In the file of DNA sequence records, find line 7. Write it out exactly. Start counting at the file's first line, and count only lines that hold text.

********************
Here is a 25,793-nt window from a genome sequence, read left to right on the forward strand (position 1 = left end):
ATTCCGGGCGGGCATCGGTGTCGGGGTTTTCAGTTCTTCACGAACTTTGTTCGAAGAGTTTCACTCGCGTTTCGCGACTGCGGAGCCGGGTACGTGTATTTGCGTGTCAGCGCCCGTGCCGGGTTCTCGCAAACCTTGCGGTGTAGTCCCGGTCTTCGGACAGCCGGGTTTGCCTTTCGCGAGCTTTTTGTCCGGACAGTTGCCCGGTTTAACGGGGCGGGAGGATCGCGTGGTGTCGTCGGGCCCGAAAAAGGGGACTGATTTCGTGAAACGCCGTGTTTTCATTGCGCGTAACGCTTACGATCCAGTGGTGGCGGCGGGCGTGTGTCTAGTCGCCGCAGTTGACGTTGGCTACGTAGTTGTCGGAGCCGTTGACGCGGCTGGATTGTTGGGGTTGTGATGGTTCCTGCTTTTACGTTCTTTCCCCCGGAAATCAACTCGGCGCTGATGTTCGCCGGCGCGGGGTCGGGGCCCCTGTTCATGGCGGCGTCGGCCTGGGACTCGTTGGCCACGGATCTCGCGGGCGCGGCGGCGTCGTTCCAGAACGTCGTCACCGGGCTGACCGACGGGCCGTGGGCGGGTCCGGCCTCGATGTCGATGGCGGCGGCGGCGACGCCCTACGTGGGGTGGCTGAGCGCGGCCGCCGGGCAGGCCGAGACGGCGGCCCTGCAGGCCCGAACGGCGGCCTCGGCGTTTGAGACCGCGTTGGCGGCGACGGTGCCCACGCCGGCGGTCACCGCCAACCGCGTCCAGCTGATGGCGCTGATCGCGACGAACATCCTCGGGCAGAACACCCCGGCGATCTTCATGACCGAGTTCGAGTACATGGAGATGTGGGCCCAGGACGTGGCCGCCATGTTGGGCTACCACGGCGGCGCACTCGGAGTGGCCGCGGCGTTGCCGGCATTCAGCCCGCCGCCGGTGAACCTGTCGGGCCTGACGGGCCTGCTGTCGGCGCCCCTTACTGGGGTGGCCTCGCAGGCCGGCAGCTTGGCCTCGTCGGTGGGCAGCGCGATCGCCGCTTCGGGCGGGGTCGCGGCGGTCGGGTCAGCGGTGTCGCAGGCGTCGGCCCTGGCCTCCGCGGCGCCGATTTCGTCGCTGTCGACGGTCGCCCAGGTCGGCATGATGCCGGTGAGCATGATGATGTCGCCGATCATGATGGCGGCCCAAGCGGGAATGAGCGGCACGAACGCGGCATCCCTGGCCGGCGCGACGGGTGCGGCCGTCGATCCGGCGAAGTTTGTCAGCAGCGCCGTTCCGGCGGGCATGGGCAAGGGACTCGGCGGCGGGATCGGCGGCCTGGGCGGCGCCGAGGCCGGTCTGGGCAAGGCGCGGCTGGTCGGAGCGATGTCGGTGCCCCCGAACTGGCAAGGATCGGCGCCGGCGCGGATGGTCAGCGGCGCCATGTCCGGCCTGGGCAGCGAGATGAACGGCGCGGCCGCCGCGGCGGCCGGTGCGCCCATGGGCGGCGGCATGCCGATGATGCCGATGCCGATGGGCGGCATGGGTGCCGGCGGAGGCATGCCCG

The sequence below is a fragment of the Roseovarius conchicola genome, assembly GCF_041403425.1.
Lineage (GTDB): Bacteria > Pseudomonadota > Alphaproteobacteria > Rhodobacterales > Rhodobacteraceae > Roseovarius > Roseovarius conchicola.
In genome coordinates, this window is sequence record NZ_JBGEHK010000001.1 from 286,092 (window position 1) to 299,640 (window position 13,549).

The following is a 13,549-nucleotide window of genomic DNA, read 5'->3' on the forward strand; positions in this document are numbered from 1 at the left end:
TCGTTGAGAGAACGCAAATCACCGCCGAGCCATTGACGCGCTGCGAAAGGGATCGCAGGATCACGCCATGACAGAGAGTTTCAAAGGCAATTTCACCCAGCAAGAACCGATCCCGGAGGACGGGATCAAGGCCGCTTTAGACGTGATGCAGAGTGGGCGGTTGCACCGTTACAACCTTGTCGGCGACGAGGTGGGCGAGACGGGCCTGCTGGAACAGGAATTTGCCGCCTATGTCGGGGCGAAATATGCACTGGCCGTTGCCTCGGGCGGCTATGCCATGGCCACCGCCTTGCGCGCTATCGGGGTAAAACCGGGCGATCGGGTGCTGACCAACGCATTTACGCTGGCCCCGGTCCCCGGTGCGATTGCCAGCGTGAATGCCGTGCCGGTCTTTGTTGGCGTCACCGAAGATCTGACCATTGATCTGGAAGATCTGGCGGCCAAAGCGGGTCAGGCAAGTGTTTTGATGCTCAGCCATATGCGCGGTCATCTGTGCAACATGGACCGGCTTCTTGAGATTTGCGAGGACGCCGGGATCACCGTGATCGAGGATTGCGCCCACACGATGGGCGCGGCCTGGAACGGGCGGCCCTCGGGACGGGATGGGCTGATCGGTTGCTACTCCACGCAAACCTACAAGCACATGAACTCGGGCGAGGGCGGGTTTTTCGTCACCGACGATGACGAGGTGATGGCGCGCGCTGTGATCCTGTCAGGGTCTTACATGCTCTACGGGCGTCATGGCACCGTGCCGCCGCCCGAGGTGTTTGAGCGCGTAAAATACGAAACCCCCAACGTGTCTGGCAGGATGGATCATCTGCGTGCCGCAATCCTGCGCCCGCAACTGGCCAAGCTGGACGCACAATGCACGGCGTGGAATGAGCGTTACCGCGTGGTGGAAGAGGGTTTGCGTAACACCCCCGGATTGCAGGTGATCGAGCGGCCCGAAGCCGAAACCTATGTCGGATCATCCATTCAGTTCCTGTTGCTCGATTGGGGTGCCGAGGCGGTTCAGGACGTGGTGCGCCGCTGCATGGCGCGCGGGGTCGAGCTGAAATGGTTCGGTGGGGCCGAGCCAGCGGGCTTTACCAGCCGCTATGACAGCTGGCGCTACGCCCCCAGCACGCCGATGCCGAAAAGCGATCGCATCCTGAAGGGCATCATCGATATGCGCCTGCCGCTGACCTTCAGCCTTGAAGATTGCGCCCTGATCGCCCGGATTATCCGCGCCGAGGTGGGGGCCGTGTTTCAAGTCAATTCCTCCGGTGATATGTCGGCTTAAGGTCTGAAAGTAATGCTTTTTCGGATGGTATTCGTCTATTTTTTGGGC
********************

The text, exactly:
TCGTTGAGAGAACGCAAATCACCGCCGAGCCATTGACGCGCTGCGAAAGGGATCGCAGGATCACGCCATGACAGAGAGTTTCAAAGGCAATTTCACCCAGCAAGAACCGATCCCGGAGGACGGGATCAAGGCCGCTTTAGACGTGATGCAGAGTGGGCGGTTGCACCGTTACAACCTTGTCGGCGACGAGGTGGGCGAGACGGGCCTGCTGGAACAGGAATTTGCCGCCTATGTCGGGGCGAAATATGCACTGGCCGTTGCCTCGGGCGGCTATGCCATGGCCACCGCCTTGCGCGCTATCGGGGTAAAACCGGGCGATCGGGTGCTGACCAACGCATTTACGCTGGCCCCGGTCCCCGGTGCGATTGCCAGCGTGAATGCCGTGCCGGTCTTTGTTGGCGTCACCGAAGATCTGACCATTGATCTGGAAGATCTGGCGGCCAAAGCGGGTCAGGCAAGTGTTTTGATGCTCAGCCATATGCGCGGTCATCTGTGCAACATGGACCGGCTTCTTGAGATTTGCGAGGACGCCGGGATCACCGTGATCGAGGATTGCGCCCACACGATGGGCGCGGCCTGGAACGGGCGGCCCTCGGGACGGGATGGGCTGATCGGTTGCTACTCCACGCAAACCTACAAGCACATGAACTCGGGCGAGGGCGGGTTTTTCGTCACCGACGATGACGAGGTGATGGCGCGCGCTGTGATCCTGTCAGGGTCTTACATGCTCTACGGGCGTCATGGCACCGTGCCGCCGCCCGAGGTGTTTGAGCGCGTAAAATACGAAACCCCCAACGTGTCTGGCAGGATGGATCATCTGCGTGCCGCAATCCTGCGCCCGCAACTGGCCAAGCTGGACGCACAATGCACGGCGTGGAATGAGCGTTACCGCGTGGTGGAAGAGGGTTTGCGTAACACCCCCGGATTGCAGGTGATCGAGCGGCCCGAAGCCGAAACCTATGTCGGATCATCCATTCAGTTCCTGTTGCTCGATTGGGGTGCCGAGGCGGTTCAGGACGTGGTGCGCCGCTGCATGGCGCGCGGGGTCGAGCTGAAATGGTTCGGTGGGGCCGAGCCAGCGGGCTTTACCAGCCGCTATGACAGCTGGCGCTACGCCCCCAGCACGCCGATGCCGAAAAGCGATCGCATCCTGAAGGGCATCATCGATATGCGCCTGCCGCTGACCTTCAGCCTTGAAGATTGCGCCCTGATCGCCCGGATTATCCGCGCCGAGGTGGGGGCCGTGTTTCAAGTCAATTCCTCCGGTGATATGTCGGCTTAAGGTCTGAAAGTAATGCTTTTTCGGATGGTATTCGTCTATTTTTTGGGC